This sheer number of influencers that brands are tapping is something that has changed through the years as the marketing landscape has evolved, according to Gil Eyal, founder of influencer marketing database HYPR. Now the rise of newer platforms such as TikTok and Clubhouse — in addition to main players Instagram and Facebook — will allow for more opportunity, Eyal said.
Gone are the days when brands picked, vetted and verified just one person to represent them — which could be detrimental when any controversy arose. This month, social media star David Dobrik, who boasts 14.2 million followers on Instagram and more than 20 million on YouTube, has been dropped by multiple brands, including DoorDash, EA Sports and HelloFresh, following sexual-assault allegations, for instance.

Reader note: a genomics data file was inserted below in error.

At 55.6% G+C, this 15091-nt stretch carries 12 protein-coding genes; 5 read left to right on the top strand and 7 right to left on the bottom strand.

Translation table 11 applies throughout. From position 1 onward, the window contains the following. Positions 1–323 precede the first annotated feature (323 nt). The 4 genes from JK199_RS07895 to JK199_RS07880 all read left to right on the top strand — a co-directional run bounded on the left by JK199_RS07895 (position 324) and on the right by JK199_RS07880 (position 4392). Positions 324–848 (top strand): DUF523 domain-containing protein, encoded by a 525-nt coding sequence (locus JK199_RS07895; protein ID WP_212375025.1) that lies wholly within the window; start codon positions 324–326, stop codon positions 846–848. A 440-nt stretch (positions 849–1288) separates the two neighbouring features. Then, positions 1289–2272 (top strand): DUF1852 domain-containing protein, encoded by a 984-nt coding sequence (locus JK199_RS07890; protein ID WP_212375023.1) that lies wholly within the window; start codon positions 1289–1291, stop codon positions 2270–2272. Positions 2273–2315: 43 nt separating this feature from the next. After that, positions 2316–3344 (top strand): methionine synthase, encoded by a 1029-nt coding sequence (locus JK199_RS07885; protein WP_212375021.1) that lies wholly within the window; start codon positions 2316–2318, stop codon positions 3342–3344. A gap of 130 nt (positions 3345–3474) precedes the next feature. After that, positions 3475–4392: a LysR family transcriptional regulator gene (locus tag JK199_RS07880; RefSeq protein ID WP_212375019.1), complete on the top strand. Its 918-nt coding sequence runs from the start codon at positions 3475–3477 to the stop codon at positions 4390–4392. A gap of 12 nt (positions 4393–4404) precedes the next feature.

It was a similar situation for reality star Stassi Schroeder when she had been fired from the Bravo hit TV show “Vanderpump Rules” following racist accusations against Schroeder surfaced in June. She lost several, if not all, brand partnerships at the time. Her wine line has been pulled from shelves, her podcast had been dropped, and shaving brand Billie and vitamin startup Ritual discontinued their partnerships with her. In addition, JustFab, who worked with the reality star in 2019, said it scrubbed Schroeder from its site following the revelations and issued a statement to FN on its policy condemning racism.